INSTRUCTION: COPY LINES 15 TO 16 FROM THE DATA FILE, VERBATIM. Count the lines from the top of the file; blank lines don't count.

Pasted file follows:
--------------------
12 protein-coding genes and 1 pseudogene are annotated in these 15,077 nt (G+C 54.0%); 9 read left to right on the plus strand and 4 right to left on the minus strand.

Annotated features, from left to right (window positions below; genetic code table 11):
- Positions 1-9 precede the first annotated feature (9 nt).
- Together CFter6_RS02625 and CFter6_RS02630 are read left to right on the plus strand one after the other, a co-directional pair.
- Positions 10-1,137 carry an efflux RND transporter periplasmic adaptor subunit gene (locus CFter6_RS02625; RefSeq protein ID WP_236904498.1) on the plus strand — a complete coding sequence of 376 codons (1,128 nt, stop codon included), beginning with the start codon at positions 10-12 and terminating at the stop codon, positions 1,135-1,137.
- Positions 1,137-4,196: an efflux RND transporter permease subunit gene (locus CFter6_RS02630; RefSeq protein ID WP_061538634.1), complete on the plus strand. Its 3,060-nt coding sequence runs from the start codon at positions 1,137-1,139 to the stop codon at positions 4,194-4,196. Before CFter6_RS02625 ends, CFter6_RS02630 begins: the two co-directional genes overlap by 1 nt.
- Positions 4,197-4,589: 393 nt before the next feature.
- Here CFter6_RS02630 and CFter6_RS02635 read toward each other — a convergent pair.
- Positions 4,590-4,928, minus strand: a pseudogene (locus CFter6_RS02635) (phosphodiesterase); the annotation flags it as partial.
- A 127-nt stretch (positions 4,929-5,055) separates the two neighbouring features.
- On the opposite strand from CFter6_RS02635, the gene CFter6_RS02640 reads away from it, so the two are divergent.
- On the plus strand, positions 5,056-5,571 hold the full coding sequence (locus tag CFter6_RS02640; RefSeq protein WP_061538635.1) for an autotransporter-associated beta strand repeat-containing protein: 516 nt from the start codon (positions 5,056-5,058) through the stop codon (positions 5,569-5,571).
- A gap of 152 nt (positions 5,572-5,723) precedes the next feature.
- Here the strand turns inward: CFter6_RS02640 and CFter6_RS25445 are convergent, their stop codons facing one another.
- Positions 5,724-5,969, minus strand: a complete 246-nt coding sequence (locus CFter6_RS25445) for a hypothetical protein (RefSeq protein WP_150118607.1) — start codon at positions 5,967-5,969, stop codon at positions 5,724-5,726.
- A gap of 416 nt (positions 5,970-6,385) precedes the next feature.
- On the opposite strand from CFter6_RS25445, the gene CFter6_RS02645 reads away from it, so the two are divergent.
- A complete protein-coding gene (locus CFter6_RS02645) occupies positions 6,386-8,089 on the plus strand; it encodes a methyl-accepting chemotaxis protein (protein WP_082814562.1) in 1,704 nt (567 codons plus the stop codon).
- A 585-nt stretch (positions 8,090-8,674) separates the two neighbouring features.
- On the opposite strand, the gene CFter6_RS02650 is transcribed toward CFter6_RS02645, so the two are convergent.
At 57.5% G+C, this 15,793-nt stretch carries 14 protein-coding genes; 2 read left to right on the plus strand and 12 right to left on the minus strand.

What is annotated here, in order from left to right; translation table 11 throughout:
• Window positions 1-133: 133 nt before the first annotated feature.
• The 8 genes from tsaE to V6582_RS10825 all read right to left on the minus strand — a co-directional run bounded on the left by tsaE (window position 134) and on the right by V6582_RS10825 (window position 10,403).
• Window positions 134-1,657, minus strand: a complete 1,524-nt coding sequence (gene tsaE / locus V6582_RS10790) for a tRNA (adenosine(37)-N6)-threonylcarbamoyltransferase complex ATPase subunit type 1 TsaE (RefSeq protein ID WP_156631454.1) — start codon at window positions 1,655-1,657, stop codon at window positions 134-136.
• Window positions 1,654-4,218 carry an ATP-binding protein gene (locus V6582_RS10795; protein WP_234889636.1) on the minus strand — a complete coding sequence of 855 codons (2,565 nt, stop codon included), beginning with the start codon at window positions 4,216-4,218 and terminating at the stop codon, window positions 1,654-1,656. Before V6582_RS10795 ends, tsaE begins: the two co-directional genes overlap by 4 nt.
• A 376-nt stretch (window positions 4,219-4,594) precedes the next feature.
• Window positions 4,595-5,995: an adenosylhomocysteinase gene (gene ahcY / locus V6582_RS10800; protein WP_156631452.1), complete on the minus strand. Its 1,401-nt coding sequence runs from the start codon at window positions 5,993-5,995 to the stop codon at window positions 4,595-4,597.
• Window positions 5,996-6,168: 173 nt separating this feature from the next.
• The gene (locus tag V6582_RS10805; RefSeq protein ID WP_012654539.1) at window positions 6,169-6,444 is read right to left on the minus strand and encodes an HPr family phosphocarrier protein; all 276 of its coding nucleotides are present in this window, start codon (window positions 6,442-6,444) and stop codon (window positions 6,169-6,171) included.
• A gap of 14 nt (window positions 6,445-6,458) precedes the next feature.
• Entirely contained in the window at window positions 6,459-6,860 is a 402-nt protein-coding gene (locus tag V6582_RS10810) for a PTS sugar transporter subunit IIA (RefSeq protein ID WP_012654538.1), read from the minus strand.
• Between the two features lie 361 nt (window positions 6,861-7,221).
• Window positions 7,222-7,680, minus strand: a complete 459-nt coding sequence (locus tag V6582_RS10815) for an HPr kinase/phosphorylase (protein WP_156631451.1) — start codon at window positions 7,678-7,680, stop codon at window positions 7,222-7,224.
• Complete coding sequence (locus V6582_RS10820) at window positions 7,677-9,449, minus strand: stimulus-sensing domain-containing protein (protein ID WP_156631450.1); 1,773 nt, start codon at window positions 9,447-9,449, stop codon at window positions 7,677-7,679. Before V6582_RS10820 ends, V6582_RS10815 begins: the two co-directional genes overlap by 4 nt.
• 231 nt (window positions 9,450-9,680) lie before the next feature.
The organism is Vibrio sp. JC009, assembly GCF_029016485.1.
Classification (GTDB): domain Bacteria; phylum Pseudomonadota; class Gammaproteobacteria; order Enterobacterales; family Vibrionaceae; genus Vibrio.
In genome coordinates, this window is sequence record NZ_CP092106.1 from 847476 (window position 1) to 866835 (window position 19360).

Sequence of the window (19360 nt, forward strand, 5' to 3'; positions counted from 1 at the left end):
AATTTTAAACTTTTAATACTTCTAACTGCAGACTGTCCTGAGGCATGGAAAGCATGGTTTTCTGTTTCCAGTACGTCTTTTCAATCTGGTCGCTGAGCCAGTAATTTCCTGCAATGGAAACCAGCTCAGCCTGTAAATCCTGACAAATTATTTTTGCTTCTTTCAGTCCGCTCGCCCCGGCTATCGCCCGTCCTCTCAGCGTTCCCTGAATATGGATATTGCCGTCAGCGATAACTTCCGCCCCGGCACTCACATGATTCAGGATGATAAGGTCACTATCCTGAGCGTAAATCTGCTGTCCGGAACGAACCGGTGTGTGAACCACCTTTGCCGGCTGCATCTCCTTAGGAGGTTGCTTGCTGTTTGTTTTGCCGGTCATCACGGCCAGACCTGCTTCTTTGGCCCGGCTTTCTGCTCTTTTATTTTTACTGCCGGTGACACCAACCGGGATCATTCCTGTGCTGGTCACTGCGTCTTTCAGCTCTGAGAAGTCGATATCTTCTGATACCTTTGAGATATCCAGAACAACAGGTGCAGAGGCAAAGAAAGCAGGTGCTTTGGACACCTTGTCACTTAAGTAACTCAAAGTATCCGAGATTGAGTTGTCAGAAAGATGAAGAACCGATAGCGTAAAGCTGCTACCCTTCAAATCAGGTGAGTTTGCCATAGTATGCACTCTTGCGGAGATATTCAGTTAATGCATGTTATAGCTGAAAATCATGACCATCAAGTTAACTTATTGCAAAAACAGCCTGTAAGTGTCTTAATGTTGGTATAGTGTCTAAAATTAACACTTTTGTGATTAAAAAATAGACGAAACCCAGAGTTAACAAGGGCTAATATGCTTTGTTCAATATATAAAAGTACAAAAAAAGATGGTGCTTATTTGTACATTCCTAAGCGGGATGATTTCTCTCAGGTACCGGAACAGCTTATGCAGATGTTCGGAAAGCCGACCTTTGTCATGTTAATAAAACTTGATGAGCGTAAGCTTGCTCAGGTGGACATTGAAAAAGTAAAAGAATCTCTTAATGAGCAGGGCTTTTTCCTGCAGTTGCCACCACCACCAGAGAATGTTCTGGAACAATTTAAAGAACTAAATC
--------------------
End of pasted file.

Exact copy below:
- Positions 5,724-5,969, minus strand: a complete 246-nt coding sequence (locus CFter6_RS25445) for a hypothetical protein (RefSeq protein WP_150118607.1) — start codon at positions 5,967-5,969, stop codon at positions 5,724-5,726.
- A gap of 416 nt (positions 5,970-6,385) precedes the next feature.